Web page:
Carl saw in the Amsterdam World Cup event at the end of January which was won by Charlotte and Valegro with near record scores after just three days back riding the horse folowing an absence of three weeks in New Zealand.
It was on target to be a new world record from the technical performance, he said, but the artistic was an easy program that did not provide for a higher score.
“From that point of view there are still more percentages to get,” he said.
“I’m pretty sure I can see him getting 90 per cent in the Grand Prix.
“I look at him every day. I know we still have that last little edge.”
A slightly higher degree of collection and taking the extended walk Valegro shows at home into the competition arena where it has been affected by the atmosphere, he said, could give the pair the edge to go to 90 per cent.
“Rio would be the grand finale. I would see that, I would like to stop after Rio. After so consistent a career I don’t want to see him go on because he can. I can’t see any other horse doing what he has done for the country.”
The retirement ceremony would probably be at London Olympia, the Christmas show that has become an international spectacular with world record scores being set not only by Valegro but by Totilas when ridden by Edward Gal.
Demands are heavy for appearances by Valegro to give special exhibitions and for Charlotte to make appearances, including reality TV shows.
“I never thought a dressage rider would be asked to do reality stuff,” he said. “We’ve got to be careful not to lose sight of what job she does. I also have to remember that she is half my age and she needs to enjoy herself.”
The fulfillment that Carl said he has had in the last eight years after being in the sport for 25 years “has been huge.”
“I never dreamt that in a championship sport with 60 to 80 competitors only three people are going to get a medal, I just gave up the idea it would ever be me,” he said. “I began to enjoy not going to prize givings; it had got to that stage.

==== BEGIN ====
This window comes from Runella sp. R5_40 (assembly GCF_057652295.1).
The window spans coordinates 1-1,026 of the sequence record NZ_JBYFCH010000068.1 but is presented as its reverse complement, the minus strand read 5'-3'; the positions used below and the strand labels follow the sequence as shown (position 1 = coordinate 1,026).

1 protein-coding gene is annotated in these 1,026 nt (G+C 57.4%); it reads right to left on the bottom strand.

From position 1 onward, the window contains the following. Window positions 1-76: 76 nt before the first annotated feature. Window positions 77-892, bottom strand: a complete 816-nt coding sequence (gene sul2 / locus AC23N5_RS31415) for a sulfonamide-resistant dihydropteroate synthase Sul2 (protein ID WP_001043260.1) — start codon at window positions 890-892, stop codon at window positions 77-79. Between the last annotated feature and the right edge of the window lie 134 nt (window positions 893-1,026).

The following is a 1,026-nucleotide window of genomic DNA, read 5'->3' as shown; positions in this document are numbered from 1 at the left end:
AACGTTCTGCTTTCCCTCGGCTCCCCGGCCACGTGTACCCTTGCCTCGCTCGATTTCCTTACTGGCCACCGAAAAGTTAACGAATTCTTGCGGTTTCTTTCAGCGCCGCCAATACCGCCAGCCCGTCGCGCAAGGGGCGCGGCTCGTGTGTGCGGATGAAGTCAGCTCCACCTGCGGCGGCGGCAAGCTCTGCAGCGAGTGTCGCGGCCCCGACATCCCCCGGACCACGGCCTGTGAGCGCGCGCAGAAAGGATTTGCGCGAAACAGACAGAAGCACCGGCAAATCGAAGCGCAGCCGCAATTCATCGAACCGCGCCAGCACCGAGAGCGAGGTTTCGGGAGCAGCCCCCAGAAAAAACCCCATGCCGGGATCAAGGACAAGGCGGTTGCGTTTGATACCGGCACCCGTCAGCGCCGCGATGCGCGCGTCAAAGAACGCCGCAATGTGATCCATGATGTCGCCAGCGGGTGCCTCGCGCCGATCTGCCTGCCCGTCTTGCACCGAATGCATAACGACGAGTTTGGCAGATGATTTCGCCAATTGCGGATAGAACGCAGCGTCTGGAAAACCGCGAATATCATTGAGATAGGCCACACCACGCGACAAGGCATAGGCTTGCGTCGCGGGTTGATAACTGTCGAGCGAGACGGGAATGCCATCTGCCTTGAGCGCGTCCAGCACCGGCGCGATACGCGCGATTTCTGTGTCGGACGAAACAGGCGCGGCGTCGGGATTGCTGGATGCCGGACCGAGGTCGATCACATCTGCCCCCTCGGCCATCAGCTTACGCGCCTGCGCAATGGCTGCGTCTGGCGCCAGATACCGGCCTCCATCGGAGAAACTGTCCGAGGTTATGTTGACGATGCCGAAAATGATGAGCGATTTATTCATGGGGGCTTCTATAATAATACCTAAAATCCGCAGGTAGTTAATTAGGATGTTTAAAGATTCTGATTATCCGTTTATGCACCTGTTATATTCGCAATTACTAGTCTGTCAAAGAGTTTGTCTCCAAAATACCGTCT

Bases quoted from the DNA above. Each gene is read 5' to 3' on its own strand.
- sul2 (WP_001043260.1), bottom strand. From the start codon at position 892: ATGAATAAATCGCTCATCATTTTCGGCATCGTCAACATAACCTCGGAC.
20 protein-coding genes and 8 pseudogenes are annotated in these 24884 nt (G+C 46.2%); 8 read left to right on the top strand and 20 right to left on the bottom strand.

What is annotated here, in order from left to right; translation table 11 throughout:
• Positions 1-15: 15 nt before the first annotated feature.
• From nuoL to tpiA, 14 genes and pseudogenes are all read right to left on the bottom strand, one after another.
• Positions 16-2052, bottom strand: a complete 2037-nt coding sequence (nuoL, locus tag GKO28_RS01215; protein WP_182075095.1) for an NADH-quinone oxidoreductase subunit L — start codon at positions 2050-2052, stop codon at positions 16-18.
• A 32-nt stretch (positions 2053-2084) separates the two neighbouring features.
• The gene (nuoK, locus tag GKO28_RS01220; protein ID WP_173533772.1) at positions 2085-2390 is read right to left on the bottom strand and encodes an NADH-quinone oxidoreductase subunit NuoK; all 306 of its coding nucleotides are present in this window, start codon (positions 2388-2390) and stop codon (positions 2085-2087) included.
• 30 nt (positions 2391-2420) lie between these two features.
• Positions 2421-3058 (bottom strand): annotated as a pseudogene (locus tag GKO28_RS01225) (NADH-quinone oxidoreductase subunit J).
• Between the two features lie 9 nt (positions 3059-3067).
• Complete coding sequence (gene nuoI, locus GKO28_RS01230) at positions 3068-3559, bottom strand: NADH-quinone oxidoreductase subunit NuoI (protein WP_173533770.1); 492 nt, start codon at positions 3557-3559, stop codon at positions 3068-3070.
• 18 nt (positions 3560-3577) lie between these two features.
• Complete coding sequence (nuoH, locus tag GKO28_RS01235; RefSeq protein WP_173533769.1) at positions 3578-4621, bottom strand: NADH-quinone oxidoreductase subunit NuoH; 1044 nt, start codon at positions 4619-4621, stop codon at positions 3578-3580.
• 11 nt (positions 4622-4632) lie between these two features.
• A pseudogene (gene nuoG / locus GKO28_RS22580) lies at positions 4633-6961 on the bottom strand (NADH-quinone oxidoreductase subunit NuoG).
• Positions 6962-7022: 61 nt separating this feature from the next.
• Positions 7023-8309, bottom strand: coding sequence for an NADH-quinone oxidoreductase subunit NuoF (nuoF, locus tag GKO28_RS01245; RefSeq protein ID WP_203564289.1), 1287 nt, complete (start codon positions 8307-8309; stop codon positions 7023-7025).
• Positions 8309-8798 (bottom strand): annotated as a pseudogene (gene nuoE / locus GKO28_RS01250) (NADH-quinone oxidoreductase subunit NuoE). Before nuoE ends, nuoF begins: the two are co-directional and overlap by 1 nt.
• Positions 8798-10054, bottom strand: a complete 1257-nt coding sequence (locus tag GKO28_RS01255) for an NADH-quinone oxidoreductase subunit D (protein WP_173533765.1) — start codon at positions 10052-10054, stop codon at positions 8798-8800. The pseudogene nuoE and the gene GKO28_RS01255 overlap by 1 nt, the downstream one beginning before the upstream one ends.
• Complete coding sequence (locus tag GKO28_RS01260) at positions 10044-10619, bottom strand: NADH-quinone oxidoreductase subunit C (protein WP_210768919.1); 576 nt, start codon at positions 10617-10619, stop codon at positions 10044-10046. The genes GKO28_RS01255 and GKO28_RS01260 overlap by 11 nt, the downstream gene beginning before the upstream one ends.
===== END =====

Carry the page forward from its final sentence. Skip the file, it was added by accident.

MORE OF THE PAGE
“Once you’ve smelled the coffee, as they say…”
The “smell” first came at the European Championships in 2005 when he rode Escapado to sixth place in what he thought at the time was one of the best rides of his life but the horse was sold to Hans Peter Mindehoud of the Netherlands.
“It isn’t winning that makes you happy, it’s the best performance you’ve had.
“In my own mind I had won a medal. Four years later, I really tasted it for the first time.”
Carl already has Valegro’s retirement companion picked out–a “fuzzy little Welsh pony” he’d like to buy at the sale at Hay-on-Wye in Wales, known also for its book festival.
“We’ll do Rio and then Olympia as the swan song,” he said, “and that’s what you’re torn between.
“On the one hand Valegro carries the hopes of so many but he deserves a fitting retirement.
“I couldn’t imagine selling Valegro. I don’t want to lose my head or be put in the Tower of London.
“He’ll retire to my farm.
“The truth is Valegro loves nothing more than having his head shoved down eating grass
“He’ll still be ridden, and maybe come to Florida and do a demonstration. I don’t think it would be good for him not to be ridden when he retires.”
Trish Gardner, who lives on her own in a nearby village and rode for Great Britain in the 1988 Seoul Olympics, some times hacks out Valegro when Charlotte is away and she ocassionally goes to Carl’s stables to watch him ride the horse.
“She has good eyes,” he said of the 79-year-old, “very straight talking, no fluff. She says that letting her hack Valegro gives her purpose.”